4 Stars, Book review, Fantasy, Melissa Albert, YA Fantasy, Young Adult

Bee Reviews: The Hazel Wood by Melissa Albert

- hazel woodFormat: Paperback, 359 pages

Published: 8th February 2018 by Penguin

Genres: Fantasy, young adult

Rating: ★ ★ ★ ★

Goodreads | Amazon | Wordery


Synopsis

Seventeen-year-old Alice and her mother have spent most of Alice’s life on the road, always a step ahead of the strange bad luck biting at their heels. But when Alice’s grandmother, the reclusive author of a book of pitch-dark fairy tales, dies alone on her estate – the Hazel Wood – Alice learns how bad her luck can really get. Her mother is stolen away – by a figure who claims to come from the cruel supernatural world where her grandmother’s stories are set. Alice’s only lead is the message her mother left behind: STAY AWAY FROM THE HAZEL WOOD. 

To retrieve her mother, Alice must venture first to the Hazel Wood, then into the world where her grandmother’s tales began


Review

A copy of this novel was given in exchange for an honest review.

The Hazel Wood is about Alice’s quest to find her mother after she goes missing. She’s danced around the borders of the world her grandmother created all her life – running from it, hiding from it – but finally the time has come for Alice to go into the Hazel Wood and uncover the secrets her mother’s been trying to hide from her.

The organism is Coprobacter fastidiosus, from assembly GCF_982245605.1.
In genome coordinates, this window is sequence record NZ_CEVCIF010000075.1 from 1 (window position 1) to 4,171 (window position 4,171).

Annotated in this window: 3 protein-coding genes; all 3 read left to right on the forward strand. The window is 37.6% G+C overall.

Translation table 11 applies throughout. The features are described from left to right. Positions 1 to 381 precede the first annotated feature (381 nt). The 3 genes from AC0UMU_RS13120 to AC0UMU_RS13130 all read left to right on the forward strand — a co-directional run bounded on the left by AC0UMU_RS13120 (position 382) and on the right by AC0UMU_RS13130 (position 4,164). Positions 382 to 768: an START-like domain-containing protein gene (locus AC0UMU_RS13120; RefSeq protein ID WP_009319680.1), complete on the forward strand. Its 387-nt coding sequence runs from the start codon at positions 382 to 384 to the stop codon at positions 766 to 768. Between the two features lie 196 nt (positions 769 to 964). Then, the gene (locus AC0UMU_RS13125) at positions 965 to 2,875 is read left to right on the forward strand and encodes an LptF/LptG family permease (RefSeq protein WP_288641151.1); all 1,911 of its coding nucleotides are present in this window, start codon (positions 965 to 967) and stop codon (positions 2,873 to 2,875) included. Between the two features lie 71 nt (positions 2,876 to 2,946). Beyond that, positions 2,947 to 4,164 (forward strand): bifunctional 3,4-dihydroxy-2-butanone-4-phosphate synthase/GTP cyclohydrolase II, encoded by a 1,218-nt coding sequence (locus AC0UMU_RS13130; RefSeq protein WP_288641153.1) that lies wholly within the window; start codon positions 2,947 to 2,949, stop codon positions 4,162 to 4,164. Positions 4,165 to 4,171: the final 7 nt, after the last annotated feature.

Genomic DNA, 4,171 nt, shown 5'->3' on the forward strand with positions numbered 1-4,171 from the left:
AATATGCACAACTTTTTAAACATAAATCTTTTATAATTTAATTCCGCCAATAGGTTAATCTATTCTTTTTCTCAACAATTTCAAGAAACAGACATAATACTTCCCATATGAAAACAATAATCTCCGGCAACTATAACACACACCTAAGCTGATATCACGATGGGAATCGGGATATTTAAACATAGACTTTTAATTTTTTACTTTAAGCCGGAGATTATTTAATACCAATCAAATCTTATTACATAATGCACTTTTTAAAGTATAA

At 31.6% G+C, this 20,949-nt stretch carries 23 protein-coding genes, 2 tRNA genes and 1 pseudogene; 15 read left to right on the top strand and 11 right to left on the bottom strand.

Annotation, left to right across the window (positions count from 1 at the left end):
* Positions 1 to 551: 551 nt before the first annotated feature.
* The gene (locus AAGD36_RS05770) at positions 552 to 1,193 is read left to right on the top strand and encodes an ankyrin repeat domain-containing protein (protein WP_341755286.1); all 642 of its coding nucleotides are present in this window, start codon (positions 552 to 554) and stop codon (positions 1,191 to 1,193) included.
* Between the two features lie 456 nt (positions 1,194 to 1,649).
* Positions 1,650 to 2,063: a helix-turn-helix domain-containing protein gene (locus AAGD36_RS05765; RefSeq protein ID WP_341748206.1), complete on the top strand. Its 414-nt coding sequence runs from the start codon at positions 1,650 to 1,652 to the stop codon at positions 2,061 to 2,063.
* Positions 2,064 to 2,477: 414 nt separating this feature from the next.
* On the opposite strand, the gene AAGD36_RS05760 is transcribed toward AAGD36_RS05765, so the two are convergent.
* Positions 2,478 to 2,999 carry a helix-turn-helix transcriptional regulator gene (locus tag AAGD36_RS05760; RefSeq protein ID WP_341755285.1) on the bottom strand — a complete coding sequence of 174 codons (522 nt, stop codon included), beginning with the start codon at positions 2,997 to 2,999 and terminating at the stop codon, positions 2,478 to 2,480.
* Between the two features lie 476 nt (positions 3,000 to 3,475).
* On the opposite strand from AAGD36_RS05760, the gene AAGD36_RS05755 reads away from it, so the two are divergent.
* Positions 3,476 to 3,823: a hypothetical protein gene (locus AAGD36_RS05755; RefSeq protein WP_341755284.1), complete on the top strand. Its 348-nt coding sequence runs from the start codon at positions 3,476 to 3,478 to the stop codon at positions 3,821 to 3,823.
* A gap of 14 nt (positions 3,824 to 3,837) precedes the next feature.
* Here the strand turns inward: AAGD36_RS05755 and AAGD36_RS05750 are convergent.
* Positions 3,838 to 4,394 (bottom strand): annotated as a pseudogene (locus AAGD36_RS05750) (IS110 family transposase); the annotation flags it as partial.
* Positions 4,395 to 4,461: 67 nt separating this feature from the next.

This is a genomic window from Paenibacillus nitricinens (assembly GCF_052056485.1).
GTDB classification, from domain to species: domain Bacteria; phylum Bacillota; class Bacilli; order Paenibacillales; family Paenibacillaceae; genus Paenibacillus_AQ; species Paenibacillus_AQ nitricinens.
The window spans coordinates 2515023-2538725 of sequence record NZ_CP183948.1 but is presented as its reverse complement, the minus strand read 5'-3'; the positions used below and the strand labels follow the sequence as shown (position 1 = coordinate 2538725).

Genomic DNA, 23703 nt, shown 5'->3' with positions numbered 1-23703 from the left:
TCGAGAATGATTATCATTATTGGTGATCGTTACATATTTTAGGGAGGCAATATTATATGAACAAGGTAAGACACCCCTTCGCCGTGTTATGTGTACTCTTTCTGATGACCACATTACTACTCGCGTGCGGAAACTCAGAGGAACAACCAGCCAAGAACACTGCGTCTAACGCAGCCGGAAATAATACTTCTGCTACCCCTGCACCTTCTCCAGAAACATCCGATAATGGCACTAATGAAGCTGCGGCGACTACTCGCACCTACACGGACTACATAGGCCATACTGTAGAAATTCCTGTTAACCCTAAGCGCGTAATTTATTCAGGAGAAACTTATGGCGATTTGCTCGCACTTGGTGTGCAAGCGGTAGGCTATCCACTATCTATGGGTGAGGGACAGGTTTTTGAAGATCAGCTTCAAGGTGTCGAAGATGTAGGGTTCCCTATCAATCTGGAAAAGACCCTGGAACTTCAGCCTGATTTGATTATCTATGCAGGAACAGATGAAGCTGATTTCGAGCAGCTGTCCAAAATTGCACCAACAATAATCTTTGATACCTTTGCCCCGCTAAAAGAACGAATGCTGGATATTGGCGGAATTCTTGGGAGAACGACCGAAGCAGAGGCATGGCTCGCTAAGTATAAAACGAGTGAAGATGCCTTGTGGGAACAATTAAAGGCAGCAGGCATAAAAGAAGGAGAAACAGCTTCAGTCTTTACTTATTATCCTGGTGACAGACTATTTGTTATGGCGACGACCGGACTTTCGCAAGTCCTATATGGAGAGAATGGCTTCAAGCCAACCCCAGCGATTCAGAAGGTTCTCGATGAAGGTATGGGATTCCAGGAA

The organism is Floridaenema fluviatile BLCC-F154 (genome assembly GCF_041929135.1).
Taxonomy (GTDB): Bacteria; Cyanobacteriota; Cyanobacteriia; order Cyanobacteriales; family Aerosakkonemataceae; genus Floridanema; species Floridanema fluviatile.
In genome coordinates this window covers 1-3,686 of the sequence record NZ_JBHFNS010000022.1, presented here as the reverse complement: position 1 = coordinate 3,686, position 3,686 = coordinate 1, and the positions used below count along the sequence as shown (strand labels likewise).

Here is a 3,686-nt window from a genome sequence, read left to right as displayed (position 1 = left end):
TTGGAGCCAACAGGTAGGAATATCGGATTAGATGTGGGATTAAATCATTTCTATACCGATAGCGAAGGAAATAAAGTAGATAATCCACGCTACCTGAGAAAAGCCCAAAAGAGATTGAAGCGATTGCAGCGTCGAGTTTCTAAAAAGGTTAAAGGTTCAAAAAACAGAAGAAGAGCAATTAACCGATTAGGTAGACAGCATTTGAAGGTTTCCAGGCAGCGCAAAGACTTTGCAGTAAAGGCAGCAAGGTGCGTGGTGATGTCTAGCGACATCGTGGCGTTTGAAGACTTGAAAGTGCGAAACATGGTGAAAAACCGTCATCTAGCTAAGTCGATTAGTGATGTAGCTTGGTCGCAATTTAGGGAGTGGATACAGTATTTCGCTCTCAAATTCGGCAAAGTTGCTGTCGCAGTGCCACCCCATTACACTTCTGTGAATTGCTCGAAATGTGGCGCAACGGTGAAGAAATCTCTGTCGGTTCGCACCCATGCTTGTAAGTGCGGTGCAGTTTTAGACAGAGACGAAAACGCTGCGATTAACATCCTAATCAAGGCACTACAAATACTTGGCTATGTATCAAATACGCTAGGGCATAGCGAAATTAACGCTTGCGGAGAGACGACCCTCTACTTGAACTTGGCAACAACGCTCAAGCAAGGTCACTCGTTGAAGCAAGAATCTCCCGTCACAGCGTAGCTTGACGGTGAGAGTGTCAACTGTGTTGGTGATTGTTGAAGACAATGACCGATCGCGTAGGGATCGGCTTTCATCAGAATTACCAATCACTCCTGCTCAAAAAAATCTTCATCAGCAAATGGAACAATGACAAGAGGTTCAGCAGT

Everyone is supposed to be a combination of nature and nurture, their true selves shaped by years of friends and fights and parents and dreams and things you did too young and things you overheard that you shouldn’t have and secrets you kept or couldn’t and regrets and victories and quiet prides, all the packed-together detritus that becomes what you call your life.

This book is AMAZING. I regret how long it waited on my list before I finally opened it. I was swept away from the start although it was something of a slow burner to start off with – I didn’t really understand where it was going until it had gone, but sometimes that’s the best kind of story, the kind that you just can’t predict.

My favourite bit was perhaps receiving the snippets of the dark and twisted fairy tales her grandmother wrote about, although reading about the tales coming to life was a very close second. Rarely have I come across a novel so imaginative, and I can’t wait for Melissa Albert to release the Tales from the Hinterland. I’m sure it won’t disappoint.

Hell is caring about other people.

This novel is so carefully crafted; everything about it, from Alice’s creation (yes, she is a little annoying but it’ll all make sense when you get to the end) to the world Albert has created in which Stories are brought to life (note: Stories with a capital S). The Hazel Wood is a wild and magical ride from start to finish and I can’t wait to see more of what Albert has in store. I highly recommend this novel not only to readers of YA, but also people who just love fairy tales.

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Contemporary, Dhonielle Clayton, Katherine Arden, Laura Steven, Melissa Albert, Samantha Shannon, Tomi Adeymi, Uncategorized, YA Fantasy, Young Adult

The Books and the Bees has turned 1 today!

To celebrate my book blog’s birthday, here are some birthday books I received / bought for myself because I’m greedy and buy a ton of books before I’ve finished any of the millions on my to read list.